Give Peace A Chance!
A few days ago, when the world was remembering Nelson Mandela, I was looking for a quote from Madiba to post as my Facebook status. I chose “”People must learn to hate and if they can learn to hate they can be taught to love for love comes more naturally to the human heart than the opposite.” Mandela believed that it was much more natural to love than it was to hate..yet, today, the world is hellbent on proving the opposite.
We hate sweepingly, unconditionally and with absolute conviction. We search for differences. Differences in race, religion, traditions, abilities, physical features, tangible and intangible, real and imagined are all fuel for our spite. What we cannot understand becomes cause for suspicion and needs to be either corrected or eliminated.
A little boy who worked for my sister-in-law came to the house a day after Shi’as were brutally massacred in the streets of Quetta. Seeing my sister-in-law in tears he wanted to know what was wrong. When my sister-in-law related the tragedy to him, he consolingly told her not to worry as his madrassa teachers had told him that Shi’as were kafir and were supposed to be killed. Needless to say that my sister-in-law dealt with this in the most effective manner (which included a conversation with the boy’s father.) But who will correct the tragedy of children being taught the gospel of hate in an institution where they should have been enlightened by the religion of peace.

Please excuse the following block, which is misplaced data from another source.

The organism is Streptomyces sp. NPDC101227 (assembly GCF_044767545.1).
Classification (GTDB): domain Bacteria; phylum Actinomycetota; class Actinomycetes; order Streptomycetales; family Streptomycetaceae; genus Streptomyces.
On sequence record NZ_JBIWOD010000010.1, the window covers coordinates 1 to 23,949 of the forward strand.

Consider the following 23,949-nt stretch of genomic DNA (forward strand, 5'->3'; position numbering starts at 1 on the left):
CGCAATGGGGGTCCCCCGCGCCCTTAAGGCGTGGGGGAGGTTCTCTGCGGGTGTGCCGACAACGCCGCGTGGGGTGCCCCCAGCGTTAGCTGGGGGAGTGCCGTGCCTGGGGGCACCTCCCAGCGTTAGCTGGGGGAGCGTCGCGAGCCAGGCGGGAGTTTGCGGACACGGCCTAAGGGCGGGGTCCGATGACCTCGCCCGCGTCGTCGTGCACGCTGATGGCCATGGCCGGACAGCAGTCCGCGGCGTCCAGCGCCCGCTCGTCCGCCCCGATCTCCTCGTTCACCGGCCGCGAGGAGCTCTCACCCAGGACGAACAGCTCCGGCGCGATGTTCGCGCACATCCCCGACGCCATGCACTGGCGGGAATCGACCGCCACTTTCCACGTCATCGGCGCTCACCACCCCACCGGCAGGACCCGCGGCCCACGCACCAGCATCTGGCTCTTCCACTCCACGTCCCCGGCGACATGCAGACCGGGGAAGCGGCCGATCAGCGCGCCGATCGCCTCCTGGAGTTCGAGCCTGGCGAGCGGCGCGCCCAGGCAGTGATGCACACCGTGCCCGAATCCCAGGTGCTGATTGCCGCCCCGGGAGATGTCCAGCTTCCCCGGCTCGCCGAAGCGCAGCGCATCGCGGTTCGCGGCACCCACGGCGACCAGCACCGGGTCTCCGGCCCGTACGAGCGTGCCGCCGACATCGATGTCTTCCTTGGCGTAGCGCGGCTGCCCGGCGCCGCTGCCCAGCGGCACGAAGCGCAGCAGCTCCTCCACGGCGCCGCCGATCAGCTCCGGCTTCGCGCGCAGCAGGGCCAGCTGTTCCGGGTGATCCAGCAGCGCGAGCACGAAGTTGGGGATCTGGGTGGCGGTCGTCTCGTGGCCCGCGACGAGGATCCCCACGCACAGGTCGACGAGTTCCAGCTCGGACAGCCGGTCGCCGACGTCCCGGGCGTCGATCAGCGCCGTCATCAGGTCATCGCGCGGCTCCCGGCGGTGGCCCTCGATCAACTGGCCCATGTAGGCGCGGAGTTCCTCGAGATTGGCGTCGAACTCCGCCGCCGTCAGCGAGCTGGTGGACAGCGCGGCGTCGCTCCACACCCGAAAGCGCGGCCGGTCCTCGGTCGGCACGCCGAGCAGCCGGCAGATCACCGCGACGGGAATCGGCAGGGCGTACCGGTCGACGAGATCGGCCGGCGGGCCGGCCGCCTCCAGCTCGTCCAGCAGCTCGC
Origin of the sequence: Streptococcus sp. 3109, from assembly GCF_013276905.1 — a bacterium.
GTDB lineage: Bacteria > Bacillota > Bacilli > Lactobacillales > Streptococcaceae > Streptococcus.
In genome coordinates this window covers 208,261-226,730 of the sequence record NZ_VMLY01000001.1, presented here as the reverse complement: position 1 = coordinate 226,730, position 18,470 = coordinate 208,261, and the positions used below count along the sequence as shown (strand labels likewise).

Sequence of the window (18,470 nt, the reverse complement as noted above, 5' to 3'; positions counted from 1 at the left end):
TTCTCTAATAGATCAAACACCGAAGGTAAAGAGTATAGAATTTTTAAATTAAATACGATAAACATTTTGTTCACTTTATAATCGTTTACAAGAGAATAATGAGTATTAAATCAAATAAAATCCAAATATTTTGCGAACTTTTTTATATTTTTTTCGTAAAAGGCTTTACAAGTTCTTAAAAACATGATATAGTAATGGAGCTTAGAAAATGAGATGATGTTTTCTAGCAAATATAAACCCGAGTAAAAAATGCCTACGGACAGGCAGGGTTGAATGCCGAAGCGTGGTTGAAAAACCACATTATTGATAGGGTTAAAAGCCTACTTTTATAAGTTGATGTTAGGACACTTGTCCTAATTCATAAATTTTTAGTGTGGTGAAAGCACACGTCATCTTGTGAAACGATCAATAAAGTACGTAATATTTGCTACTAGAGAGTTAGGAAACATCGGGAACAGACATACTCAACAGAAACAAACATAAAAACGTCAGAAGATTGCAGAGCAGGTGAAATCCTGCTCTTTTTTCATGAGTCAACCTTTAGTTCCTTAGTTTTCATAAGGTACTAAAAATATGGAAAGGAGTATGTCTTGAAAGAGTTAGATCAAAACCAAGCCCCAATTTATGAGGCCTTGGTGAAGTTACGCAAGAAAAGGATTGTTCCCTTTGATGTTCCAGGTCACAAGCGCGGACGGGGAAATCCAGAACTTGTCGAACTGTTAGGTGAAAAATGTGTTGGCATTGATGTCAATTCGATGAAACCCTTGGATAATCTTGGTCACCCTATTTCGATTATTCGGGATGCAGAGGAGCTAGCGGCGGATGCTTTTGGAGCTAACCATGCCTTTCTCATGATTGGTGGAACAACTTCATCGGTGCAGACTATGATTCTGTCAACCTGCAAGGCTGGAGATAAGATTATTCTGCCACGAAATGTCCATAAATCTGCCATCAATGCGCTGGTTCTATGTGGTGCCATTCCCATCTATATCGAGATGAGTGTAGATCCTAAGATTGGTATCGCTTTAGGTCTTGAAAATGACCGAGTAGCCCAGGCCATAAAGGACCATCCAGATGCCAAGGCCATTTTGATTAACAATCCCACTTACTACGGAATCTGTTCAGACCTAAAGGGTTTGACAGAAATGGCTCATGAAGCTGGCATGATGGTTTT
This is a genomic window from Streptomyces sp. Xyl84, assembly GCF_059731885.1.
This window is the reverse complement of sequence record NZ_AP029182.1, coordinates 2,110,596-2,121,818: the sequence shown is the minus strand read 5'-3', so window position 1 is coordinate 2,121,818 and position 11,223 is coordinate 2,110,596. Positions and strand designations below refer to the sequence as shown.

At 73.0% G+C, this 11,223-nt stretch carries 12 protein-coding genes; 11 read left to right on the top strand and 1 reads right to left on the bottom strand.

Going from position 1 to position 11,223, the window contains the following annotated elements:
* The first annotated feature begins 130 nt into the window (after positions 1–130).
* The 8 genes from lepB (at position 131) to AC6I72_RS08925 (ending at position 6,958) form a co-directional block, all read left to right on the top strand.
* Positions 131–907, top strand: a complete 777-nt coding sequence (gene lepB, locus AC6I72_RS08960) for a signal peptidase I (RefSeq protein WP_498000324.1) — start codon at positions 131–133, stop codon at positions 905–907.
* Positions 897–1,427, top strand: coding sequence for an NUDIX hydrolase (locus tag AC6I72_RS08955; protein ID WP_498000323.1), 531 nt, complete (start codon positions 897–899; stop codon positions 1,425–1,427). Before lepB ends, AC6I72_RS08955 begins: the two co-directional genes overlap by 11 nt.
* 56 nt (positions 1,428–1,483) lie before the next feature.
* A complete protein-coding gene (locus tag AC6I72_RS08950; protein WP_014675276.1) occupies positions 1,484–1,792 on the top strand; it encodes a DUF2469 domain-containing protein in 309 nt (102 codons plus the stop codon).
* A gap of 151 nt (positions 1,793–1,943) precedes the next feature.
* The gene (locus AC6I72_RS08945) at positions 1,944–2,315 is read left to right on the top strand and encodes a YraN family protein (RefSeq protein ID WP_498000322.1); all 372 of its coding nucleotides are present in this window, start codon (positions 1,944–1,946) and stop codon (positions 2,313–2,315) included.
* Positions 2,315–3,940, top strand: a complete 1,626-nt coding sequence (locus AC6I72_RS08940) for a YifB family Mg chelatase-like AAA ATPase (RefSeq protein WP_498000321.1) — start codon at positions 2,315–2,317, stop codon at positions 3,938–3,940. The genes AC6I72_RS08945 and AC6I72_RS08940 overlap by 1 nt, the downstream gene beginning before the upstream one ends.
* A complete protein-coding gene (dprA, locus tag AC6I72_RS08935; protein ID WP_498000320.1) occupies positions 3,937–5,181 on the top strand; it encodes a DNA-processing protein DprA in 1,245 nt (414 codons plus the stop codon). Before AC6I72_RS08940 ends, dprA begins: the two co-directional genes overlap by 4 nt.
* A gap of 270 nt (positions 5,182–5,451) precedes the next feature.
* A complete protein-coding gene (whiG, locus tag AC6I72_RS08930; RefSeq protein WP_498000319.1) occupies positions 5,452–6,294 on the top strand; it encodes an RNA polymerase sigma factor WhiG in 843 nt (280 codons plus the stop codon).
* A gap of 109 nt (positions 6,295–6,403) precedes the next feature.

Hatred comes so easily to us. It flows along our channels and engulfs our reasoning, our logic. We detest the sinners more than we detest the sins and hold entire nations accountable for the decisions of a few. If a person follows a sect of Islam that is different from ours we accept the burden of being judge, jury and executioners. If Zionists butcher hundreds, we declare our abhorrence of the entire Jewish population. If a world power makes a decision that we deem unacceptable we denounce the entire nation.
What is this hubris? How does one feel so uniquely poised among the people of the world that they find the narrative space to condemn indiscriminately? Shouldn’t prejudices within the heart be weighed, measured and questioned before being disseminated or acted upon? In a world where information flows all around us, and answers to most questions are a keystroke away, we must make it our directive to investigate every statement before we decide to announce it to the world.
I want to believe that Mandela is right. Love, rather that hatred, is our default state of being. We are just a little waylaid, a tiny bit astray. I believe that us, as individuals, as citizens of the world, have more attributes that make us the same than those that make us different. Question everything that makes us hate and embrace all that makes us love. On this shared planet, we can soothe a frenzied world by erasing one prejudice at a time.